(CNN)Rosie Rios notices when women are missing in action.
The 43rd treasurer of the United States is keenly aware, for example, that on the third floor of the Treasury Department, there is not a single woman among the portraits of the country’s ex-treasury secretaries. And in the male-dominated world of finance, female senior executives are few and far between.
So after being sworn in as treasurer in 2009, she became fixated on a goal: putting a woman on U.S. currency.
Her quiet campaign burst into public view last month when Treasury Secretary Jack Lew announced to national fanfare that a woman of historical significance will be featured on the next $10 note.
“When I got to the point where I actually mentioned (my children) Brooke and Joey’s name in my remarks, I got choked up,” Rios, who turned 50 on Friday, said in a recent interview in Washington. “That’s hardly ever happened before in my entire life but it hit me — it hit me then that this was going to happen.”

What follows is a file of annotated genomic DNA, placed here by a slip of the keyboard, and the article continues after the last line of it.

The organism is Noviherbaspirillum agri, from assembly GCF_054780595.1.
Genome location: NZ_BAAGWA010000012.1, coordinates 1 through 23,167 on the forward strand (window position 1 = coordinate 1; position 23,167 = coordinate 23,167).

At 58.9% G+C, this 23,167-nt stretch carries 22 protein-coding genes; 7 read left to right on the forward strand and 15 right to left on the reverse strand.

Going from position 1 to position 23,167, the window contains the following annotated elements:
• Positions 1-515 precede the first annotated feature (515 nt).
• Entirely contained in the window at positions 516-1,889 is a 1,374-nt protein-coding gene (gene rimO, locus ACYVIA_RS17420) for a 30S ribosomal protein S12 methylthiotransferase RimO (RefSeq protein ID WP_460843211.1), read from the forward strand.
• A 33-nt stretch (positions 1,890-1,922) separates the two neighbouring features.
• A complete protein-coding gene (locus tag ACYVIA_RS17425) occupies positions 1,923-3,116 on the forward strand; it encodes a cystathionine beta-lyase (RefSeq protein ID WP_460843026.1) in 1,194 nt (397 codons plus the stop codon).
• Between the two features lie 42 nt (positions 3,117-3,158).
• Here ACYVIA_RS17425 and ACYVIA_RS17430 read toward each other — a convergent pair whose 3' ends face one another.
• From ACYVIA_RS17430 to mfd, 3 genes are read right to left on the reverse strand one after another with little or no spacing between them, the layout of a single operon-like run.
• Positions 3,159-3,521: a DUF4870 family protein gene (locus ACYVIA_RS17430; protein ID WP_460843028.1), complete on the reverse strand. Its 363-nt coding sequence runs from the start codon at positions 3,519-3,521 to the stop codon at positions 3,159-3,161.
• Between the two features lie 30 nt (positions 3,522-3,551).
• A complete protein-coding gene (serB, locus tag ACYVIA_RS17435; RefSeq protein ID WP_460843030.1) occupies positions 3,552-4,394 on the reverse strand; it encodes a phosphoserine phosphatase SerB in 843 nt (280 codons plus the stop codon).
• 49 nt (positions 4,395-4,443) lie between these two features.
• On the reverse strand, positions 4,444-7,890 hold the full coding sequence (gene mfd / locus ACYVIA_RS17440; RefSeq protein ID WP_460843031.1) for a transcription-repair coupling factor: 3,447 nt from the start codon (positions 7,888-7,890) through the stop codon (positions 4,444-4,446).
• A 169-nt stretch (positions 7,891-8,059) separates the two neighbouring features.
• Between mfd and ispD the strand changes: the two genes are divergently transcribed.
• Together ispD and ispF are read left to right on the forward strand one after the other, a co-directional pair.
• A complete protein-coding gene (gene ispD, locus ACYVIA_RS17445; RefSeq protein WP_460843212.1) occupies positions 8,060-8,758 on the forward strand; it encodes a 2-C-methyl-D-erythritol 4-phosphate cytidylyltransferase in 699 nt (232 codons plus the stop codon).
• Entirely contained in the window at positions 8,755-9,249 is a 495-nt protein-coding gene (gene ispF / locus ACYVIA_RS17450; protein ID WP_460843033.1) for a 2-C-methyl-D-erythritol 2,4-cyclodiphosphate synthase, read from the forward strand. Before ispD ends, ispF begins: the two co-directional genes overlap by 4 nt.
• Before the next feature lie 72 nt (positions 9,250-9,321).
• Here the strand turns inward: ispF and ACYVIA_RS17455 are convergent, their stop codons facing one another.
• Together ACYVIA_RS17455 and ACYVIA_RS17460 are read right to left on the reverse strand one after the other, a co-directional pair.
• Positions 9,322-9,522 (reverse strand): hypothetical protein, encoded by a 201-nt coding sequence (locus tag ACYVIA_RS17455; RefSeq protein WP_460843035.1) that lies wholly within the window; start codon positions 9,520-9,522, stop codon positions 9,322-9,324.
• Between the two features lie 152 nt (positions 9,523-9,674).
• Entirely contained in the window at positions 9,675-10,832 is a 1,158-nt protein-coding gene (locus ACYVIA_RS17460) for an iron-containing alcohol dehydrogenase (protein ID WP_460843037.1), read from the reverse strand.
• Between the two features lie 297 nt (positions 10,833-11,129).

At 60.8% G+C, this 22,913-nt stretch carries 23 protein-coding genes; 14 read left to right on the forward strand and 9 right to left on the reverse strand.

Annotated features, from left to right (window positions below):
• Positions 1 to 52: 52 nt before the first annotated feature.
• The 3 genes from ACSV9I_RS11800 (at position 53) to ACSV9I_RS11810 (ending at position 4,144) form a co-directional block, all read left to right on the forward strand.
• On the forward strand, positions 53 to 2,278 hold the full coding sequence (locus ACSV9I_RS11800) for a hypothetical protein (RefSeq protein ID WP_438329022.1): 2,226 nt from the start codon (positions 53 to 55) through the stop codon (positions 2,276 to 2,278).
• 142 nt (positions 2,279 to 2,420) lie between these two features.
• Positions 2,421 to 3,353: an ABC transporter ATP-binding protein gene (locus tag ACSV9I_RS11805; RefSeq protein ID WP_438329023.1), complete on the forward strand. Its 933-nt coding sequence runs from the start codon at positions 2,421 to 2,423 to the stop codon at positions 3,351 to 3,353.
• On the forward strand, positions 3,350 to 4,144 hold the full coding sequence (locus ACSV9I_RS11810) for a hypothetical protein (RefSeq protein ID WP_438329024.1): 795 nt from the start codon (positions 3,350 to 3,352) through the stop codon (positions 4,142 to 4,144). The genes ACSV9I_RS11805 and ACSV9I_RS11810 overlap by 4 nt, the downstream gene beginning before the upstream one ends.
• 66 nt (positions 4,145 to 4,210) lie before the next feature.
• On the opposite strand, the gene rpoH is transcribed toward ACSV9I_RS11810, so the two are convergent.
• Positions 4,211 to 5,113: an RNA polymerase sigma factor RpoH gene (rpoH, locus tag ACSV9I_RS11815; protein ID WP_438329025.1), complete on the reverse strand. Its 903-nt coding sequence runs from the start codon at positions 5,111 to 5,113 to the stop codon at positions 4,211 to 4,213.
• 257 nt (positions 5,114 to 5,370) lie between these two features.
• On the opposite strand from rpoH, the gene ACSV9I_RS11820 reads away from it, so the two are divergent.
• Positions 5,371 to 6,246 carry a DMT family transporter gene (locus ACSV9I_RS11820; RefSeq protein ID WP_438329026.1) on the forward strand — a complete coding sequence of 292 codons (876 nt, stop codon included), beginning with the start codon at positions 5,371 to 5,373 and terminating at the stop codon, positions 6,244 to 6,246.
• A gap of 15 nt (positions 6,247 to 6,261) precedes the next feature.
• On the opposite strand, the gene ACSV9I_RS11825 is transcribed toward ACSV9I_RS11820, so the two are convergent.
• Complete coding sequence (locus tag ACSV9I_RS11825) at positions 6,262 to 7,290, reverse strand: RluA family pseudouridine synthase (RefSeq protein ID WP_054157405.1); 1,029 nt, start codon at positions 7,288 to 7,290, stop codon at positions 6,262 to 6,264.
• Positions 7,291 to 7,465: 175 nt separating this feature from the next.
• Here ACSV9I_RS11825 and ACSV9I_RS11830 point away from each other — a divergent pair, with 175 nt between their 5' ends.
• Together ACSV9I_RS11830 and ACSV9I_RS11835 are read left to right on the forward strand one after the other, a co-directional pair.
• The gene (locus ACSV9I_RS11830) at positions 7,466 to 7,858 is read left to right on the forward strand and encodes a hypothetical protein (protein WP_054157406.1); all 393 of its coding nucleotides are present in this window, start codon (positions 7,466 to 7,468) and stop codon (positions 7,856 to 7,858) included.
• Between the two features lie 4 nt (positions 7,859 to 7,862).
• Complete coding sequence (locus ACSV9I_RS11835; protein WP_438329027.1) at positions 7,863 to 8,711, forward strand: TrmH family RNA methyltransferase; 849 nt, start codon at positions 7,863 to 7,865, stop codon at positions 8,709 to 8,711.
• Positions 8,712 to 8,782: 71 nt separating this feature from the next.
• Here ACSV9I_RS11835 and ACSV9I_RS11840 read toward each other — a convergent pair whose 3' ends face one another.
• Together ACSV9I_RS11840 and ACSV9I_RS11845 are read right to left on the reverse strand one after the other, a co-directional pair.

While the new design won’t be unveiled until 2020, the announcement is sparking a spirited national debate about which woman should grace the $10 bill. There’s also some grumbling about putting a woman on the $10 note rather than the $20, even though the Treasury Department has explained that the decision was largely driven by security considerations.
Hillary Clinton, who is trying to make history of her own by becoming the country’s first female president, has shared her two cents.
“I don’t know why they picked the $10 bill,” she told CNN’s Brianna Keilar earlier this month. “I think a woman should have her own bill and it may be more appropriate to look at the $20 than the $10.”
Rios shrugged off the debate over why a woman is being placed on the $10 note rather than the $20 and why founding father Alexander Hamilton is being booted rather than former President Andrew Jackson.
“I just haven’t heard that outside of D.C.,” Rios said. “For the most part, I think people are excited that this is happening. This is historical.”